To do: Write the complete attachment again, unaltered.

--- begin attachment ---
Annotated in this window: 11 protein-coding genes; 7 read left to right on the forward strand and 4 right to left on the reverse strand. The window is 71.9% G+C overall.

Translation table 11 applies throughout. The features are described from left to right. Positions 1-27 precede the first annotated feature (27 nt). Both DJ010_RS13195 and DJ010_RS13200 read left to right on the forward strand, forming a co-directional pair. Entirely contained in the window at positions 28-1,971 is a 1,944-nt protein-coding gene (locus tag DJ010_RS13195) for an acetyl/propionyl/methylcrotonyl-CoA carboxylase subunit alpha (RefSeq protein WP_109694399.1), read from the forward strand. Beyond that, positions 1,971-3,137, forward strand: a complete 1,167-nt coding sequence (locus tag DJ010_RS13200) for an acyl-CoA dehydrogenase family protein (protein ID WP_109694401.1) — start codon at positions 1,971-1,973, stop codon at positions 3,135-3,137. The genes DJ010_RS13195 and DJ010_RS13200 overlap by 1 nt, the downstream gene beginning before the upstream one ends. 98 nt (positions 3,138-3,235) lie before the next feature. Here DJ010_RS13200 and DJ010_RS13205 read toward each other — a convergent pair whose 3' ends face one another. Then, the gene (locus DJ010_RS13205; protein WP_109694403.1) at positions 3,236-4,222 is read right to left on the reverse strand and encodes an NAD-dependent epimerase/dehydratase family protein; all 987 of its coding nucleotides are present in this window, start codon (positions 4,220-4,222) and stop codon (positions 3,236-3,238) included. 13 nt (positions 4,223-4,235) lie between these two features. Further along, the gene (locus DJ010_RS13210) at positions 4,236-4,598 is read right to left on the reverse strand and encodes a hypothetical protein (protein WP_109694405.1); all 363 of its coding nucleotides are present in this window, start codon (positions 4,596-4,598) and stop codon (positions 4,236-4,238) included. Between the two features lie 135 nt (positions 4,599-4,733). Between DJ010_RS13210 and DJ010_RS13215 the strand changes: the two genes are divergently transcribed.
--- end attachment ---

Annotated in this window: 11 protein-coding genes; 7 read left to right on the forward strand and 4 right to left on the reverse strand. The window is 71.9% G+C overall.

Translation table 11 applies throughout. The features are described from left to right. Positions 1-27 precede the first annotated feature (27 nt). Both DJ010_RS13195 and DJ010_RS13200 read left to right on the forward strand, forming a co-directional pair. Entirely contained in the window at positions 28-1,971 is a 1,944-nt protein-coding gene (locus tag DJ010_RS13195) for an acetyl/propionyl/methylcrotonyl-CoA carboxylase subunit alpha (RefSeq protein WP_109694399.1), read from the forward strand. Beyond that, positions 1,971-3,137, forward strand: a complete 1,167-nt coding sequence (locus tag DJ010_RS13200) for an acyl-CoA dehydrogenase family protein (protein ID WP_109694401.1) — start codon at positions 1,971-1,973, stop codon at positions 3,135-3,137. The genes DJ010_RS13195 and DJ010_RS13200 overlap by 1 nt, the downstream gene beginning before the upstream one ends. 98 nt (positions 3,138-3,235) lie before the next feature. Here DJ010_RS13200 and DJ010_RS13205 read toward each other — a convergent pair whose 3' ends face one another. Then, the gene (locus DJ010_RS13205; protein WP_109694403.1) at positions 3,236-4,222 is read right to left on the reverse strand and encodes an NAD-dependent epimerase/dehydratase family protein; all 987 of its coding nucleotides are present in this window, start codon (positions 4,220-4,222) and stop codon (positions 3,236-3,238) included. 13 nt (positions 4,223-4,235) lie between these two features. Further along, the gene (locus DJ010_RS13210) at positions 4,236-4,598 is read right to left on the reverse strand and encodes a hypothetical protein (protein WP_109694405.1); all 363 of its coding nucleotides are present in this window, start codon (positions 4,596-4,598) and stop codon (positions 4,236-4,238) included. Between the two features lie 135 nt (positions 4,599-4,733). Between DJ010_RS13210 and DJ010_RS13215 the strand changes: the two genes are divergently transcribed.